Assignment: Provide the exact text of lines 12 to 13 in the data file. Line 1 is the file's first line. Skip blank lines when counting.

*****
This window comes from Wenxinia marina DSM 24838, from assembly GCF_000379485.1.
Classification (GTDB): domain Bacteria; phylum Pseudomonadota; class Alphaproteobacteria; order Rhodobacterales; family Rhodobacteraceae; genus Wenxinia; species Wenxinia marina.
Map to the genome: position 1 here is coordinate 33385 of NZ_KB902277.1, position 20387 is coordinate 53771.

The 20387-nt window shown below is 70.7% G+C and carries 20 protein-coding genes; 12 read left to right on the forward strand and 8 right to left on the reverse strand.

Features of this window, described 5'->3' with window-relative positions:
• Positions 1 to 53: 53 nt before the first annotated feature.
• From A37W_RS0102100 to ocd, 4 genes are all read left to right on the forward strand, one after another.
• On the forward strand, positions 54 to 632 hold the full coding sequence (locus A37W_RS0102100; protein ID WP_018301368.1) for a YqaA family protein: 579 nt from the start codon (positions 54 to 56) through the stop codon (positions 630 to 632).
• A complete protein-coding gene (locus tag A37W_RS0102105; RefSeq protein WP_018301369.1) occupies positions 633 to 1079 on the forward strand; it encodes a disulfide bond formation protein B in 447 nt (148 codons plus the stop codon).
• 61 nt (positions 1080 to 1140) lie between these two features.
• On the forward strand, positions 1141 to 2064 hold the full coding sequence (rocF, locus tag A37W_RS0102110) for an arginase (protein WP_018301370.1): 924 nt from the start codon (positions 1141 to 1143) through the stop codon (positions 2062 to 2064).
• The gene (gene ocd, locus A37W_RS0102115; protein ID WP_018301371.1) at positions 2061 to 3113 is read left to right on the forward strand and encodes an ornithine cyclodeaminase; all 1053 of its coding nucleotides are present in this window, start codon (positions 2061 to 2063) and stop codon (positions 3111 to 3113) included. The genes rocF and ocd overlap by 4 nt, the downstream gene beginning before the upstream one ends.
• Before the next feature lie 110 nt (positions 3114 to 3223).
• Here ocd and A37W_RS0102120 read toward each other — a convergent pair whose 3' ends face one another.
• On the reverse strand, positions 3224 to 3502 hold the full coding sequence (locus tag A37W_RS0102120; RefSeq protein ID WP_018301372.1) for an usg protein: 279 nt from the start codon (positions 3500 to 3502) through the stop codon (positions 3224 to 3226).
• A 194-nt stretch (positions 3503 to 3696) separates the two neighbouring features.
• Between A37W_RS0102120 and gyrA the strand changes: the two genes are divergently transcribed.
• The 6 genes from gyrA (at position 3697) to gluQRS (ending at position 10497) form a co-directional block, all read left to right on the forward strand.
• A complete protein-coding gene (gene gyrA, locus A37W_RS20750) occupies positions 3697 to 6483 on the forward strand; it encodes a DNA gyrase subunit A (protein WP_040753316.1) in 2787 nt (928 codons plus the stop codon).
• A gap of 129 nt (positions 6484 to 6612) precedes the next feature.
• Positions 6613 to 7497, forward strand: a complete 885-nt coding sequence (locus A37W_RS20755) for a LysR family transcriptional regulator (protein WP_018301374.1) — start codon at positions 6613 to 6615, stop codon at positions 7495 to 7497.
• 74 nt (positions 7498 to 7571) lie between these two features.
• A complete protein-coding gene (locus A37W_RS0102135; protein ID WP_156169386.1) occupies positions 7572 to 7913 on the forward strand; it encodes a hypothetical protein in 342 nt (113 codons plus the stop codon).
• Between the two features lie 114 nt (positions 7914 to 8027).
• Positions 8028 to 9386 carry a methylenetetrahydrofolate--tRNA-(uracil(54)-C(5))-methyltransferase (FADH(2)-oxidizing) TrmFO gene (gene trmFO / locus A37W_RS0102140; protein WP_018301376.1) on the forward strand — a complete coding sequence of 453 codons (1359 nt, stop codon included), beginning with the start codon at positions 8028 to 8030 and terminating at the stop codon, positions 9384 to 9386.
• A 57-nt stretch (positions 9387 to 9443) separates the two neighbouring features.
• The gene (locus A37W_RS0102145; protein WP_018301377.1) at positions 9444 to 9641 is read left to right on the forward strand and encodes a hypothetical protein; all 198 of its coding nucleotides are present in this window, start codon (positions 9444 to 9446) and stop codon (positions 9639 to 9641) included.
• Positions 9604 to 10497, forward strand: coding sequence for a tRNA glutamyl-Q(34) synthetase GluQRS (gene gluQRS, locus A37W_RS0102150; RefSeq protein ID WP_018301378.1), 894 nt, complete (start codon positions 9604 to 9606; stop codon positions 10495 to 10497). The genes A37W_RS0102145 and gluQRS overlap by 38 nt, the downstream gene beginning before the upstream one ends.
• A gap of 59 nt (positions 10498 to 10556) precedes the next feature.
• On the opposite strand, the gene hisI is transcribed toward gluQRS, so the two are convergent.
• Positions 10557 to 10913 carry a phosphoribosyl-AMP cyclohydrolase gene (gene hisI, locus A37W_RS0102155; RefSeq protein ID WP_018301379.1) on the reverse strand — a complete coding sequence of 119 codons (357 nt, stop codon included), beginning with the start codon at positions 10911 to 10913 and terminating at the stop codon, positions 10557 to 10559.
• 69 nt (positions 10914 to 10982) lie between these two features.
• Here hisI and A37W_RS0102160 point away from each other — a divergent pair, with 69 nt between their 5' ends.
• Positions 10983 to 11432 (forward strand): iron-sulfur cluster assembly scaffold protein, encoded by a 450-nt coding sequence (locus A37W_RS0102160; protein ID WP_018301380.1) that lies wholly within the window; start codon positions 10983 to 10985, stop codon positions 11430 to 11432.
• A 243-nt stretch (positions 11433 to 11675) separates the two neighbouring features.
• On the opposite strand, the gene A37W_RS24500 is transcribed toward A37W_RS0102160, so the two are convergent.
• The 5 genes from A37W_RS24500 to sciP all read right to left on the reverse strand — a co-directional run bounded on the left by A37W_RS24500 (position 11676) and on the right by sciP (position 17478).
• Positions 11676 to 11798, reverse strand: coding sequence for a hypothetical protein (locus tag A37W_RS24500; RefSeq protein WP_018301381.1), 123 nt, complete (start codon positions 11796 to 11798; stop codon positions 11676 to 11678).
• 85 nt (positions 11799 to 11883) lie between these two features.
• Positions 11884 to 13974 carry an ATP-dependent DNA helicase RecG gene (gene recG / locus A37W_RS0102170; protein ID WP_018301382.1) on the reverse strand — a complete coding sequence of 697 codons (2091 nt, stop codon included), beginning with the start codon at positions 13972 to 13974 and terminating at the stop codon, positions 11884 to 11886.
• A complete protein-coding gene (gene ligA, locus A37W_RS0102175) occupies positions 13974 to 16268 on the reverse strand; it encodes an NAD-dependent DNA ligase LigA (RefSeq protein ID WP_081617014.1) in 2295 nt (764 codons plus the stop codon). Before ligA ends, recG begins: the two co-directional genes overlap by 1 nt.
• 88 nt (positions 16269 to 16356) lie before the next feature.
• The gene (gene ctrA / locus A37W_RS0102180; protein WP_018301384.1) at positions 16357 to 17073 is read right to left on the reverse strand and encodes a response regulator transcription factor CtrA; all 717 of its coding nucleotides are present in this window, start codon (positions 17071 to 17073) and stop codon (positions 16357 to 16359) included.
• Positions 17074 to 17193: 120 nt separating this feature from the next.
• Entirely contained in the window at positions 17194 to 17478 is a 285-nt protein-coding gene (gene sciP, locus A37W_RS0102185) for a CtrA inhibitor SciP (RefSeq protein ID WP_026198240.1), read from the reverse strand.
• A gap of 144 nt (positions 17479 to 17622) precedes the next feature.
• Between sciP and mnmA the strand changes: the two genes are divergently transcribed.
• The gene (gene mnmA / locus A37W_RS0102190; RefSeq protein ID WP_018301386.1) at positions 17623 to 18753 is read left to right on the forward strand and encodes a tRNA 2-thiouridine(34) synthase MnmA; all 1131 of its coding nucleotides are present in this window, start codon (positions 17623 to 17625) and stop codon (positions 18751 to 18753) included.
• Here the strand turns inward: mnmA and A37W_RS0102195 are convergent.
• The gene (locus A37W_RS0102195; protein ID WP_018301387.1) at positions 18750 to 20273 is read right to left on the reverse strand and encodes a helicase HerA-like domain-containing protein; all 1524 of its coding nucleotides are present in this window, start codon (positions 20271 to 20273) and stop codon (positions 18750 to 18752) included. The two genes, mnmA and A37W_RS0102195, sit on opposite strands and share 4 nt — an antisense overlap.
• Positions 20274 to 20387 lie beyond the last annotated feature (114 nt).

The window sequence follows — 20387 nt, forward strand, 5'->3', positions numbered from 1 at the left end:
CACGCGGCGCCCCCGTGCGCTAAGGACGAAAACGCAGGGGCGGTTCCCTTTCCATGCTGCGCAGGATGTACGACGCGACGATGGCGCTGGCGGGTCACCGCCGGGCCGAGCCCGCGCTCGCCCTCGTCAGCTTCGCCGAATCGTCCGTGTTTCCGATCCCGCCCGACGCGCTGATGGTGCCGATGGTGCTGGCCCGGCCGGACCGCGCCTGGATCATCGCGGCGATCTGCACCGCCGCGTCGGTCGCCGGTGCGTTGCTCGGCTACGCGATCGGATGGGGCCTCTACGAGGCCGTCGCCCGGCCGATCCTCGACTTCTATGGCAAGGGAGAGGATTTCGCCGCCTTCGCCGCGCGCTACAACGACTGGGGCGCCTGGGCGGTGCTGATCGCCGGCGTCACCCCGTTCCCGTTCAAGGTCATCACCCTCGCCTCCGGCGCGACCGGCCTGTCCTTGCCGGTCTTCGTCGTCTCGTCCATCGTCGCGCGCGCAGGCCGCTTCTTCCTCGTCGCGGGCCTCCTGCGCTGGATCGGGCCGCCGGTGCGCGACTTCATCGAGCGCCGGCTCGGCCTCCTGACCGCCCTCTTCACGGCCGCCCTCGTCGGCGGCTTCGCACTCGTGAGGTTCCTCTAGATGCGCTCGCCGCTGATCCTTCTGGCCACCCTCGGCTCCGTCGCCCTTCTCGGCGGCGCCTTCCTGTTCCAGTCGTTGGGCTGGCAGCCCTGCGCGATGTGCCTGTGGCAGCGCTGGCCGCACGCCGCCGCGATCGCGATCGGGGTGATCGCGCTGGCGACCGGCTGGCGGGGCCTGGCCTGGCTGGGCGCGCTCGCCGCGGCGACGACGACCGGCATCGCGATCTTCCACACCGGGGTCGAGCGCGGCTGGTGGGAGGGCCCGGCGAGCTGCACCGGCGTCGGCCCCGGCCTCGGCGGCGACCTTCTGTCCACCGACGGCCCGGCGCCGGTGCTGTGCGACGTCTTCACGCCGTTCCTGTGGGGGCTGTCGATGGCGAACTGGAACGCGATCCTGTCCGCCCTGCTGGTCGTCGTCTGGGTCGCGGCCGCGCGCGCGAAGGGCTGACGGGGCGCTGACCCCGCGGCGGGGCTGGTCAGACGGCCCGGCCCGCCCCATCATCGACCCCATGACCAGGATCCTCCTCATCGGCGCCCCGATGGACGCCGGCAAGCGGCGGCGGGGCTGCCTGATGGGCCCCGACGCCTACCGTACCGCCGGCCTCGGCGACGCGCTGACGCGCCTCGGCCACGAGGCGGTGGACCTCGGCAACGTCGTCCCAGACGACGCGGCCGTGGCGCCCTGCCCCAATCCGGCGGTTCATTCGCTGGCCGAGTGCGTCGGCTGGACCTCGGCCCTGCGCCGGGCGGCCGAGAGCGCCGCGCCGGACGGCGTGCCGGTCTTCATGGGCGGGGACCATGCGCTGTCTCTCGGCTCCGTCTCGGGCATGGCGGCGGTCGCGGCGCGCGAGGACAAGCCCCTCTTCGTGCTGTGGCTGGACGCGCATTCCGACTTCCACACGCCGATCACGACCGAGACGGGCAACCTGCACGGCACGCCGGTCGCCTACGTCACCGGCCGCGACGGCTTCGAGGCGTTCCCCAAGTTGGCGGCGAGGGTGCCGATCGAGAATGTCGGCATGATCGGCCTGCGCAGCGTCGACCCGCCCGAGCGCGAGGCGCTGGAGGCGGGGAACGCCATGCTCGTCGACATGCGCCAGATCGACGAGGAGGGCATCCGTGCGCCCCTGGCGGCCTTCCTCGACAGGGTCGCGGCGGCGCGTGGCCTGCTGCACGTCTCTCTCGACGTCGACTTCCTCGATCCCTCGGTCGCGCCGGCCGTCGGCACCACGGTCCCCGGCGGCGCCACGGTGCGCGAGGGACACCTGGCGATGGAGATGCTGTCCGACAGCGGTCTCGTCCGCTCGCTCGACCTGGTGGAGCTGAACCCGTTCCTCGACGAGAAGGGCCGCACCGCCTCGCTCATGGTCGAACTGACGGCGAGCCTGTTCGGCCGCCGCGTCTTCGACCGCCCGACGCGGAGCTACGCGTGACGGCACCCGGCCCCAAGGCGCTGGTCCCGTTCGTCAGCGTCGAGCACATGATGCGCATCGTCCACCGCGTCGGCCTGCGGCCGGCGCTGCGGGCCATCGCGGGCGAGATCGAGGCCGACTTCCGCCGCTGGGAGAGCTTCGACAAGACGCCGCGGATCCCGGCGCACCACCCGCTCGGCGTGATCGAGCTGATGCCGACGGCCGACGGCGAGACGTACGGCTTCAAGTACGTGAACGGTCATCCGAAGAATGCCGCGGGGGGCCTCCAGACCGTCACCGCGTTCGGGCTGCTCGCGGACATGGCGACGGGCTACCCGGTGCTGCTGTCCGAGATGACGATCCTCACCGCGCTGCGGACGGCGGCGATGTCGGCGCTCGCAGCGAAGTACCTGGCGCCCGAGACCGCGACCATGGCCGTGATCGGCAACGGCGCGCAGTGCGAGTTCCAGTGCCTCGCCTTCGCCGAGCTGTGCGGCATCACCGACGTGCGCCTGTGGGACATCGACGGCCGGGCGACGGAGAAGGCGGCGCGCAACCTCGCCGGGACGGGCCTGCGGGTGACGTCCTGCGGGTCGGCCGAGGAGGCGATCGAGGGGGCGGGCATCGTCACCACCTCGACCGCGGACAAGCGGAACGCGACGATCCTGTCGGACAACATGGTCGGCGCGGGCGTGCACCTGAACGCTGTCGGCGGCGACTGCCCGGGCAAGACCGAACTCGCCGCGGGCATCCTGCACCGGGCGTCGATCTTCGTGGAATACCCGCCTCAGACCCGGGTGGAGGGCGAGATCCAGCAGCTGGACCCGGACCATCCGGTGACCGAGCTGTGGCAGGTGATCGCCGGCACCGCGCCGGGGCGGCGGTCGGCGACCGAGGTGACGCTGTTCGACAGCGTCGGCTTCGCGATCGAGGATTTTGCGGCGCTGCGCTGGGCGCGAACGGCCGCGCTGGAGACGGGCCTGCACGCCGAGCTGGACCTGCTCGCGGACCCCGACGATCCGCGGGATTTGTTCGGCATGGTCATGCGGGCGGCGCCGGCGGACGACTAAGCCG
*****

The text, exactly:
• The gene (gene ocd, locus A37W_RS0102115; protein ID WP_018301371.1) at positions 2061 to 3113 is read left to right on the forward strand and encodes an ornithine cyclodeaminase; all 1053 of its coding nucleotides are present in this window, start codon (positions 2061 to 2063) and stop codon (positions 3111 to 3113) included. The genes rocF and ocd overlap by 4 nt, the downstream gene beginning before the upstream one ends.
• Before the next feature lie 110 nt (positions 3114 to 3223).